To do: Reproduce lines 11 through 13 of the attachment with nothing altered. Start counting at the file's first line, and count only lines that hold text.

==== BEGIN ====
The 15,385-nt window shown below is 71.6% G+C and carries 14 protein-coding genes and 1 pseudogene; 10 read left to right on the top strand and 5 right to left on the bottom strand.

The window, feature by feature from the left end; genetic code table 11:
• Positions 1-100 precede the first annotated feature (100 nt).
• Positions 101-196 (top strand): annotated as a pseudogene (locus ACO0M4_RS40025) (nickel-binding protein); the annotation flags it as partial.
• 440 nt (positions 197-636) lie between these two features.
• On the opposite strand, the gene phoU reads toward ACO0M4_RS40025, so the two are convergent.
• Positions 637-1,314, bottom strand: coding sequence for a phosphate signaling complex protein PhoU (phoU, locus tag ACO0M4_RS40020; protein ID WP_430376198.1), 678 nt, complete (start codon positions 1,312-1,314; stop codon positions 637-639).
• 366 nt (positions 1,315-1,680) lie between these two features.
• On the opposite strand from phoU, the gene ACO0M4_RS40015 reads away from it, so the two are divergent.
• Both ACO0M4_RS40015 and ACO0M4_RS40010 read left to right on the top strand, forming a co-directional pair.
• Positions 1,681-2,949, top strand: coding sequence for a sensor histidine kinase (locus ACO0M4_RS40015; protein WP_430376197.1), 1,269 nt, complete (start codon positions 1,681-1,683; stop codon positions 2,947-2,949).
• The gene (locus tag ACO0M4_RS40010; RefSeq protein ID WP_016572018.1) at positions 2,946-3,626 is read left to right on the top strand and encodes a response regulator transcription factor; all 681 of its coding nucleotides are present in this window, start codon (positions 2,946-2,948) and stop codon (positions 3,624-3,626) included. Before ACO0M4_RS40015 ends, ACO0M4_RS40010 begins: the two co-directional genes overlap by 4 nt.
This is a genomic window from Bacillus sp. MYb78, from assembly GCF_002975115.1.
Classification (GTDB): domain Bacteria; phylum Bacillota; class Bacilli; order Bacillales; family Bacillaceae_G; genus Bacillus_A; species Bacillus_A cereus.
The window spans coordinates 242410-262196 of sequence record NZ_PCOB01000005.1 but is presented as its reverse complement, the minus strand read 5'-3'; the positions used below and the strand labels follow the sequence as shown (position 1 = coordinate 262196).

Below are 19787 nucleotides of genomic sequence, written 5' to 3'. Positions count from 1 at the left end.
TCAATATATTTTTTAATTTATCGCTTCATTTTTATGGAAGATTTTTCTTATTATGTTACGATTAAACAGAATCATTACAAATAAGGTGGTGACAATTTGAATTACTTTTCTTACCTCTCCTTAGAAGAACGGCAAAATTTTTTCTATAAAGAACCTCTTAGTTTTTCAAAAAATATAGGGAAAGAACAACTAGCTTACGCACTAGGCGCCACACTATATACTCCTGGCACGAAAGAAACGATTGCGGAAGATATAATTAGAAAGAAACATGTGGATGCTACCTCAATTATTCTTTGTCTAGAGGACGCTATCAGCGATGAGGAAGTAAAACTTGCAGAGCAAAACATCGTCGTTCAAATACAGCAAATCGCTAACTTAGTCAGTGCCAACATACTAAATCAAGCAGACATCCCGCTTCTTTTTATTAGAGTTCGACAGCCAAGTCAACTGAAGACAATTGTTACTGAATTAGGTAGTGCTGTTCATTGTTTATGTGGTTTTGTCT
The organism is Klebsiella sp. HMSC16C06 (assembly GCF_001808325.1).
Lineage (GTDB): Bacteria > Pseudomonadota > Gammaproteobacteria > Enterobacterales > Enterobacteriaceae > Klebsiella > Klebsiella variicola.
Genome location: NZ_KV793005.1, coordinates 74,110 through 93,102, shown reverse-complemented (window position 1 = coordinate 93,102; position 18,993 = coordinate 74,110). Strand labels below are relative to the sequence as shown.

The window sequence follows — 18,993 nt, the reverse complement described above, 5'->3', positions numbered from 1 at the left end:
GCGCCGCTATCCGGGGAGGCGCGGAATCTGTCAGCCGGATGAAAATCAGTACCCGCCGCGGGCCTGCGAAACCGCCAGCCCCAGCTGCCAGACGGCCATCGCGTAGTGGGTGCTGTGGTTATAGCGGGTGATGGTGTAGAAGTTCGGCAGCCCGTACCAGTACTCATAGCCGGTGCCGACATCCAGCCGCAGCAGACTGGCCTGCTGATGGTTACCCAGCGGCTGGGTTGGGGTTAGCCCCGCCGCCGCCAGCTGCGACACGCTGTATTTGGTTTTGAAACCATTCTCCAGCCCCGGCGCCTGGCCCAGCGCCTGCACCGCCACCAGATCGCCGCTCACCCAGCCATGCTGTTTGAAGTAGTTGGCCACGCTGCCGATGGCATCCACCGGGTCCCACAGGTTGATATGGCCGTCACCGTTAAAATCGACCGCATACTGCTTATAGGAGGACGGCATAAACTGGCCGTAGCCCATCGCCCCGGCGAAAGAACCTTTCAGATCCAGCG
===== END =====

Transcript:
• Positions 1,681-2,949, top strand: coding sequence for a sensor histidine kinase (locus ACO0M4_RS40015; protein WP_430376197.1), 1,269 nt, complete (start codon positions 1,681-1,683; stop codon positions 2,947-2,949).
• The gene (locus tag ACO0M4_RS40010; RefSeq protein ID WP_016572018.1) at positions 2,946-3,626 is read left to right on the top strand and encodes a response regulator transcription factor; all 681 of its coding nucleotides are present in this window, start codon (positions 2,946-2,948) and stop codon (positions 3,624-3,626) included. Before ACO0M4_RS40015 ends, ACO0M4_RS40010 begins: the two co-directional genes overlap by 4 nt.
This is a genomic window from Bacillus sp. MYb78, from assembly GCF_002975115.1.